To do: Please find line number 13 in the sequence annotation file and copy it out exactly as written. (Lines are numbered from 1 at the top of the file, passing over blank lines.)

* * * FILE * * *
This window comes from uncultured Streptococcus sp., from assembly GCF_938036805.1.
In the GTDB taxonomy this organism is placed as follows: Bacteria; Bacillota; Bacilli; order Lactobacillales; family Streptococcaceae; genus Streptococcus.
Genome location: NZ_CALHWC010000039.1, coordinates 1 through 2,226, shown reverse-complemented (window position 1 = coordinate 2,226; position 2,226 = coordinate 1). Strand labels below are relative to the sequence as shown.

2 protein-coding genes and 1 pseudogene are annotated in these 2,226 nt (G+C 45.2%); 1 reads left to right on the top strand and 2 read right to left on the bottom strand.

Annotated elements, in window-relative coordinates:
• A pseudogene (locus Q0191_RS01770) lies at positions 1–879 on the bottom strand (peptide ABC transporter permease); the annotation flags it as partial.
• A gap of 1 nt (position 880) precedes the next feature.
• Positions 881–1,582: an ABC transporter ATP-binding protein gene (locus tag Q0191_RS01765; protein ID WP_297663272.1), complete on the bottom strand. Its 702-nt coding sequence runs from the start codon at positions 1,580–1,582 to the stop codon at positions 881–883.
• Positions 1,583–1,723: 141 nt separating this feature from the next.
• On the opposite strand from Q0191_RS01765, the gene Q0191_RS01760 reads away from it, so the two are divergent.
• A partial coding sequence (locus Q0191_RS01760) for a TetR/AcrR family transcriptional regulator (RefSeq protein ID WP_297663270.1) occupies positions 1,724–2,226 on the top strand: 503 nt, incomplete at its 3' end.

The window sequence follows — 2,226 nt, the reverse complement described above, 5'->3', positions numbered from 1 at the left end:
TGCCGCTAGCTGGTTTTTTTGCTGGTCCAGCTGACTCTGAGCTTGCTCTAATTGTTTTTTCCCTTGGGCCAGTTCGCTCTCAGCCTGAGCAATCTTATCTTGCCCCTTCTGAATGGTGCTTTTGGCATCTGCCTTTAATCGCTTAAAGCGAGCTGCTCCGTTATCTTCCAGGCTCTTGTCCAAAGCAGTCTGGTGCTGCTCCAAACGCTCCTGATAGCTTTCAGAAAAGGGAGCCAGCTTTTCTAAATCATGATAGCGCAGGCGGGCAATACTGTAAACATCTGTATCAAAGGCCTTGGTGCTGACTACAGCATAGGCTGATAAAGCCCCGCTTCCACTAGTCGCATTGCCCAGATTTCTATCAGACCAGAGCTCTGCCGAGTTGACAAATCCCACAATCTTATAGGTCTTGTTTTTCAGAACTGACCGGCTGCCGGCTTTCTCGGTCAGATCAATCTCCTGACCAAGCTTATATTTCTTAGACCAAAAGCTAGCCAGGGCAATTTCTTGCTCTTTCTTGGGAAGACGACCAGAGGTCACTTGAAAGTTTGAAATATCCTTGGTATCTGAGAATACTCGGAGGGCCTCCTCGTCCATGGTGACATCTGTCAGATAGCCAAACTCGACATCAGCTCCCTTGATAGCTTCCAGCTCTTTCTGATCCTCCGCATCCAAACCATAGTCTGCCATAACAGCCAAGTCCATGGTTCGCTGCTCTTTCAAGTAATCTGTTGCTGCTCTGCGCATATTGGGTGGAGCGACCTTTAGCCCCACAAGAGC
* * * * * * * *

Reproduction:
TGCCGCTAGCTGGTTTTTTTGCTGGTCCAGCTGACTCTGAGCTTGCTCTAATTGTTTTTTCCCTTGGGCCAGTTCGCTCTCAGCCTGAGCAATCTTATCTTGCCCCTTCTGAATGGTGCTTTTGGCATCTGCCTTTAATCGCTTAAAGCGAGCTGCTCCGTTATCTTCCAGGCTCTTGTCCAAAGCAGTCTGGTGCTGCTCCAAACGCTCCTGATAGCTTTCAGAAAAGGGAGCCAGCTTTTCTAAATCATGATAGCGCAGGCGGGCAATACTGTAAACATCTGTATCAAAGGCCTTGGTGCTGACTACAGCATAGGCTGATAAAGCCCCGCTTCCACTAGTCGCATTGCCCAGATTTCTATCAGACCAGAGCTCTGCCGAGTTGACAAATCCCACAATCTTATAGGTCTTGTTTTTCAGAACTGACCGGCTGCCGGCTTTCTCGGTCAGATCAATCTCCTGACCAAGCTTATATTTCTTAGACCAAAAGCTAGCCAGGGCAATTTCTTGCTCTTTCTTGGGAAGACGACCAGAGGTCACTTGAAAGTTTGAAATATCCTTGGTATCTGAGAATACTCGGAGGGCCTCCTCGTCCATGGTGACATCTGTCAGATAGCCAAACTCGACATCAGCTCCCTTGATAGCTTCCAGCTCTTTCTGATCCTCCGCATCCAAACCATAGTCTGCCATAACAGCCAAGTCCATGGTTCGCTGCTCTTTCAAGTAATCTGTTGCTGCTCTGCGCATATTGGGTGGAGCGACCTTTAGCCCCACAAGAGC